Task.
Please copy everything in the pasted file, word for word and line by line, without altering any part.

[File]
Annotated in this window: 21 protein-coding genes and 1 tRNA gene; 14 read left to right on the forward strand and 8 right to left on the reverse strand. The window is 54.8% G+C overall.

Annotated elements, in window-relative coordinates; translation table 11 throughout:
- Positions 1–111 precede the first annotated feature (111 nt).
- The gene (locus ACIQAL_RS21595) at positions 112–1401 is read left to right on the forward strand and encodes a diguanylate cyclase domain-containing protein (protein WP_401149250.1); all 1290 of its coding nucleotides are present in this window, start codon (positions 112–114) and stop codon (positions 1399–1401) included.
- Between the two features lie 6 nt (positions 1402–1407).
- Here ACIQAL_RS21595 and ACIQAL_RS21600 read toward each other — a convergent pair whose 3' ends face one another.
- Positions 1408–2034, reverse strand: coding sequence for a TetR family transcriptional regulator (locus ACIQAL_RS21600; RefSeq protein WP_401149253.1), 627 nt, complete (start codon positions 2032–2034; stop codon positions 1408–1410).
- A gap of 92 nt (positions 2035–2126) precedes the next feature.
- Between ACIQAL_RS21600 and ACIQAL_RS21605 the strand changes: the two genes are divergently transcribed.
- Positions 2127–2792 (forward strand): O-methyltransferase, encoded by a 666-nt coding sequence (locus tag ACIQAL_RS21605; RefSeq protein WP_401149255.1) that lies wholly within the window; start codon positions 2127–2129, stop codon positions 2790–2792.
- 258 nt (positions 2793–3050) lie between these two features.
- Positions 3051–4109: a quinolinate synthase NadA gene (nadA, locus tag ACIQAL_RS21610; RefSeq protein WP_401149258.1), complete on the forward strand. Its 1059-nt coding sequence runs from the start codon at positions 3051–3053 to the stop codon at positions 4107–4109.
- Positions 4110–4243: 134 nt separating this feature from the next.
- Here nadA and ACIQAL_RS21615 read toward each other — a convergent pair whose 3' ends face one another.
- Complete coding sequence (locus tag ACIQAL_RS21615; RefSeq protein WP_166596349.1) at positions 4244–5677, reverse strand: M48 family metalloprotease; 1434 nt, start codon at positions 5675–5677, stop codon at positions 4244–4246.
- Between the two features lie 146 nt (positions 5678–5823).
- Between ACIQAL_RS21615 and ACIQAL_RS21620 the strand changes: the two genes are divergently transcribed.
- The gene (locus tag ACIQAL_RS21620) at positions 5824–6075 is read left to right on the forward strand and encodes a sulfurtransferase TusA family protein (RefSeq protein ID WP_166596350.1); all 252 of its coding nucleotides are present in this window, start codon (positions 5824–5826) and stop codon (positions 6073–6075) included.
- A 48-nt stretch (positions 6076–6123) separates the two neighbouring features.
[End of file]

Annotated in this window: 21 protein-coding genes and 1 tRNA gene; 14 read left to right on the forward strand and 8 right to left on the reverse strand. The window is 54.8% G+C overall.

Annotated elements, in window-relative coordinates; translation table 11 throughout:
- Positions 1–111 precede the first annotated feature (111 nt).
- The gene (locus ACIQAL_RS21595) at positions 112–1401 is read left to right on the forward strand and encodes a diguanylate cyclase domain-containing protein (protein WP_401149250.1); all 1290 of its coding nucleotides are present in this window, start codon (positions 112–114) and stop codon (positions 1399–1401) included.
- Between the two features lie 6 nt (positions 1402–1407).
- Here ACIQAL_RS21595 and ACIQAL_RS21600 read toward each other — a convergent pair whose 3' ends face one another.
- Positions 1408–2034, reverse strand: coding sequence for a TetR family transcriptional regulator (locus ACIQAL_RS21600; RefSeq protein WP_401149253.1), 627 nt, complete (start codon positions 2032–2034; stop codon positions 1408–1410).
- A gap of 92 nt (positions 2035–2126) precedes the next feature.
- Between ACIQAL_RS21600 and ACIQAL_RS21605 the strand changes: the two genes are divergently transcribed.
- Positions 2127–2792 (forward strand): O-methyltransferase, encoded by a 666-nt coding sequence (locus tag ACIQAL_RS21605; RefSeq protein WP_401149255.1) that lies wholly within the window; start codon positions 2127–2129, stop codon positions 2790–2792.
- 258 nt (positions 2793–3050) lie between these two features.
- Positions 3051–4109: a quinolinate synthase NadA gene (nadA, locus tag ACIQAL_RS21610; RefSeq protein WP_401149258.1), complete on the forward strand. Its 1059-nt coding sequence runs from the start codon at positions 3051–3053 to the stop codon at positions 4107–4109.
- Positions 4110–4243: 134 nt separating this feature from the next.
- Here nadA and ACIQAL_RS21615 read toward each other — a convergent pair whose 3' ends face one another.
- Complete coding sequence (locus tag ACIQAL_RS21615; RefSeq protein WP_166596349.1) at positions 4244–5677, reverse strand: M48 family metalloprotease; 1434 nt, start codon at positions 5675–5677, stop codon at positions 4244–4246.
- Between the two features lie 146 nt (positions 5678–5823).
- Between ACIQAL_RS21615 and ACIQAL_RS21620 the strand changes: the two genes are divergently transcribed.
- The gene (locus tag ACIQAL_RS21620) at positions 5824–6075 is read left to right on the forward strand and encodes a sulfurtransferase TusA family protein (RefSeq protein ID WP_166596350.1); all 252 of its coding nucleotides are present in this window, start codon (positions 5824–5826) and stop codon (positions 6073–6075) included.
- A 48-nt stretch (positions 6076–6123) separates the two neighbouring features.